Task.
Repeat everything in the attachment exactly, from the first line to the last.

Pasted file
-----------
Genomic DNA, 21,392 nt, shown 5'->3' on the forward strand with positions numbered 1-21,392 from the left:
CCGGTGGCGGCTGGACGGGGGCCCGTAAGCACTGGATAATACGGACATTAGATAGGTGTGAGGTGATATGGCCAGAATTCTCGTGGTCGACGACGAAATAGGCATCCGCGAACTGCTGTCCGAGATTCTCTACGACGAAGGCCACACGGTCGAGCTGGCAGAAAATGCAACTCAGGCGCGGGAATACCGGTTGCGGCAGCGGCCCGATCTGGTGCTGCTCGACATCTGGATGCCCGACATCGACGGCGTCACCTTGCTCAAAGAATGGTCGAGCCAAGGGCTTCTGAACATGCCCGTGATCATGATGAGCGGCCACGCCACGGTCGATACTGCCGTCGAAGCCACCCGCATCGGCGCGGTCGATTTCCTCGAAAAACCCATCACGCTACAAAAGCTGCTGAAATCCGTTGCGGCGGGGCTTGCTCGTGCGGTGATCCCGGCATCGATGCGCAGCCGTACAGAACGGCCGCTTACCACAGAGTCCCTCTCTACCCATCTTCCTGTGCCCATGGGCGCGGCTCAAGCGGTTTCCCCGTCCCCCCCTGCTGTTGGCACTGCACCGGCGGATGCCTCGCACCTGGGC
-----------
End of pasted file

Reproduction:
Genomic DNA, 21,392 nt, shown 5'->3' on the forward strand with positions numbered 1-21,392 from the left:
CCGGTGGCGGCTGGACGGGGGCCCGTAAGCACTGGATAATACGGACATTAGATAGGTGTGAGGTGATATGGCCAGAATTCTCGTGGTCGACGACGAAATAGGCATCCGCGAACTGCTGTCCGAGATTCTCTACGACGAAGGCCACACGGTCGAGCTGGCAGAAAATGCAACTCAGGCGCGGGAATACCGGTTGCGGCAGCGGCCCGATCTGGTGCTGCTCGACATCTGGATGCCCGACATCGACGGCGTCACCTTGCTCAAAGAATGGTCGAGCCAAGGGCTTCTGAACATGCCCGTGATCATGATGAGCGGCCACGCCACGGTCGATACTGCCGTCGAAGCCACCCGCATCGGCGCGGTCGATTTCCTCGAAAAACCCATCACGCTACAAAAGCTGCTGAAATCCGTTGCGGCGGGGCTTGCTCGTGCGGTGATCCCGGCATCGATGCGCAGCCGTACAGAACGGCCGCTTACCACAGAGTCCCTCTCTACCCATCTTCCTGTGCCCATGGGCGCGGCTCAAGCGGTTTCCCCGTCCCCCCCTGCTGTTGGCACTGCACCGGCGGATGCCTCGCACCTGGGC